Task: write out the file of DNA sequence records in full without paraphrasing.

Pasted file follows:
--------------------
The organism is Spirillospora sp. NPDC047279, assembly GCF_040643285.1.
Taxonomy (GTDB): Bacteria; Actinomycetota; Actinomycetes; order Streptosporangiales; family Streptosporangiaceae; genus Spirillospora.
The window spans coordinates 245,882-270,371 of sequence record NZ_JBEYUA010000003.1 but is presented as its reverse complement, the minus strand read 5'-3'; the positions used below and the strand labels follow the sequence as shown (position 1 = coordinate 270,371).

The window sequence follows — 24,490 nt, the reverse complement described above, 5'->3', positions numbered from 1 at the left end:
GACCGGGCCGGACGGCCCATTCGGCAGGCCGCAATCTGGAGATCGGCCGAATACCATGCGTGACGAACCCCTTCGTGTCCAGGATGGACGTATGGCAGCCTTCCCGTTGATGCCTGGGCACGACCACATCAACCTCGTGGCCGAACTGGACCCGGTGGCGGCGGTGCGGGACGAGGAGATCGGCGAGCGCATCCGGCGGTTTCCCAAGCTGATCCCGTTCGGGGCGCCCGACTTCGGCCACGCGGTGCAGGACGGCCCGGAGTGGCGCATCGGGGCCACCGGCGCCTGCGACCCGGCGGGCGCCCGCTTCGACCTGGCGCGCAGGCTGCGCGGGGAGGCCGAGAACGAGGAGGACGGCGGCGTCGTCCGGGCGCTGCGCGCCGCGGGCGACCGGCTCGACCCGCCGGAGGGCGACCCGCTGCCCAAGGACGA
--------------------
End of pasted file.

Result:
The organism is Spirillospora sp. NPDC047279, assembly GCF_040643285.1.
Taxonomy (GTDB): Bacteria; Actinomycetota; Actinomycetes; order Streptosporangiales; family Streptosporangiaceae; genus Spirillospora.
The window spans coordinates 245,882-270,371 of sequence record NZ_JBEYUA010000003.1 but is presented as its reverse complement, the minus strand read 5'-3'; the positions used below and the strand labels follow the sequence as shown (position 1 = coordinate 270,371).

The window sequence follows — 24,490 nt, the reverse complement described above, 5'->3', positions numbered from 1 at the left end:
GACCGGGCCGGACGGCCCATTCGGCAGGCCGCAATCTGGAGATCGGCCGAATACCATGCGTGACGAACCCCTTCGTGTCCAGGATGGACGTATGGCAGCCTTCCCGTTGATGCCTGGGCACGACCACATCAACCTCGTGGCCGAACTGGACCCGGTGGCGGCGGTGCGGGACGAGGAGATCGGCGAGCGCATCCGGCGGTTTCCCAAGCTGATCCCGTTCGGGGCGCCCGACTTCGGCCACGCGGTGCAGGACGGCCCGGAGTGGCGCATCGGGGCCACCGGCGCCTGCGACCCGGCGGGCGCCCGCTTCGACCTGGCGCGCAGGCTGCGCGGGGAGGCCGAGAACGAGGAGGACGGCGGCGTCGTCCGGGCGCTGCGCGCCGCGGGCGACCGGCTCGACCCGCCGGAGGGCGACCCGCTGCCCAAGGACGA